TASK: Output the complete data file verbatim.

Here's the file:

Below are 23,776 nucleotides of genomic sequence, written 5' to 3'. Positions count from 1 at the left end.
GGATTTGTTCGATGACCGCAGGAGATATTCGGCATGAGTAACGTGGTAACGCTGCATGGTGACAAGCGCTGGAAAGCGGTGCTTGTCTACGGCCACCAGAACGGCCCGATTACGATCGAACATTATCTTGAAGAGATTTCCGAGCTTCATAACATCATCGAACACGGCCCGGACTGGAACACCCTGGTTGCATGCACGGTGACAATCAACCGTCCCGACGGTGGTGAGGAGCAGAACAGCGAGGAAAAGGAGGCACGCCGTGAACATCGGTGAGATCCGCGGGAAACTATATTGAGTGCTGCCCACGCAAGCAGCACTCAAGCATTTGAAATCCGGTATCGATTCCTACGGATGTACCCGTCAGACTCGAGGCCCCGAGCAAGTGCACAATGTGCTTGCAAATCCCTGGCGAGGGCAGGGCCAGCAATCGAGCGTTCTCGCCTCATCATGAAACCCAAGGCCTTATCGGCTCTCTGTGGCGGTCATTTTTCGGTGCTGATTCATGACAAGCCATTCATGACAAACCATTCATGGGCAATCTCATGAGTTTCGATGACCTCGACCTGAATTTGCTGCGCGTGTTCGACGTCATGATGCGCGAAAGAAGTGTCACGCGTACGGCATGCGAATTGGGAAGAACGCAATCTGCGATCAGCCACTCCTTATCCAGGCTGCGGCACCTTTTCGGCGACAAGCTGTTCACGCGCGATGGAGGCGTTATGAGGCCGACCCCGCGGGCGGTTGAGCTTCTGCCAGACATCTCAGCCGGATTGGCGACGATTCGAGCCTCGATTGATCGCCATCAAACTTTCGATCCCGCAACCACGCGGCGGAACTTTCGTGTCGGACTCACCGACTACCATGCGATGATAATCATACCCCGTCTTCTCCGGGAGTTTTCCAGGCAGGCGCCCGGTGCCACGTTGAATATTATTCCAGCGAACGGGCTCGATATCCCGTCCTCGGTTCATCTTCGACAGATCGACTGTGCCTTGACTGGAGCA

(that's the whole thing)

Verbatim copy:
Below are 23,776 nucleotides of genomic sequence, written 5' to 3'. Positions count from 1 at the left end.
GGATTTGTTCGATGACCGCAGGAGATATTCGGCATGAGTAACGTGGTAACGCTGCATGGTGACAAGCGCTGGAAAGCGGTGCTTGTCTACGGCCACCAGAACGGCCCGATTACGATCGAACATTATCTTGAAGAGATTTCCGAGCTTCATAACATCATCGAACACGGCCCGGACTGGAACACCCTGGTTGCATGCACGGTGACAATCAACCGTCCCGACGGTGGTGAGGAGCAGAACAGCGAGGAAAAGGAGGCACGCCGTGAACATCGGTGAGATCCGCGGGAAACTATATTGAGTGCTGCCCACGCAAGCAGCACTCAAGCATTTGAAATCCGGTATCGATTCCTACGGATGTACCCGTCAGACTCGAGGCCCCGAGCAAGTGCACAATGTGCTTGCAAATCCCTGGCGAGGGCAGGGCCAGCAATCGAGCGTTCTCGCCTCATCATGAAACCCAAGGCCTTATCGGCTCTCTGTGGCGGTCATTTTTCGGTGCTGATTCATGACAAGCCATTCATGACAAACCATTCATGGGCAATCTCATGAGTTTCGATGACCTCGACCTGAATTTGCTGCGCGTGTTCGACGTCATGATGCGCGAAAGAAGTGTCACGCGTACGGCATGCGAATTGGGAAGAACGCAATCTGCGATCAGCCACTCCTTATCCAGGCTGCGGCACCTTTTCGGCGACAAGCTGTTCACGCGCGATGGAGGCGTTATGAGGCCGACCCCGCGGGCGGTTGAGCTTCTGCCAGACATCTCAGCCGGATTGGCGACGATTCGAGCCTCGATTGATCGCCATCAAACTTTCGATCCCGCAACCACGCGGCGGAACTTTCGTGTCGGACTCACCGACTACCATGCGATGATAATCATACCCCGTCTTCTCCGGGAGTTTTCCAGGCAGGCGCCCGGTGCCACGTTGAATATTATTCCAGCGAACGGGCTCGATATCCCGTCCTCGGTTCATCTTCGACAGATCGACTGTGCCTTGACTGGAGCA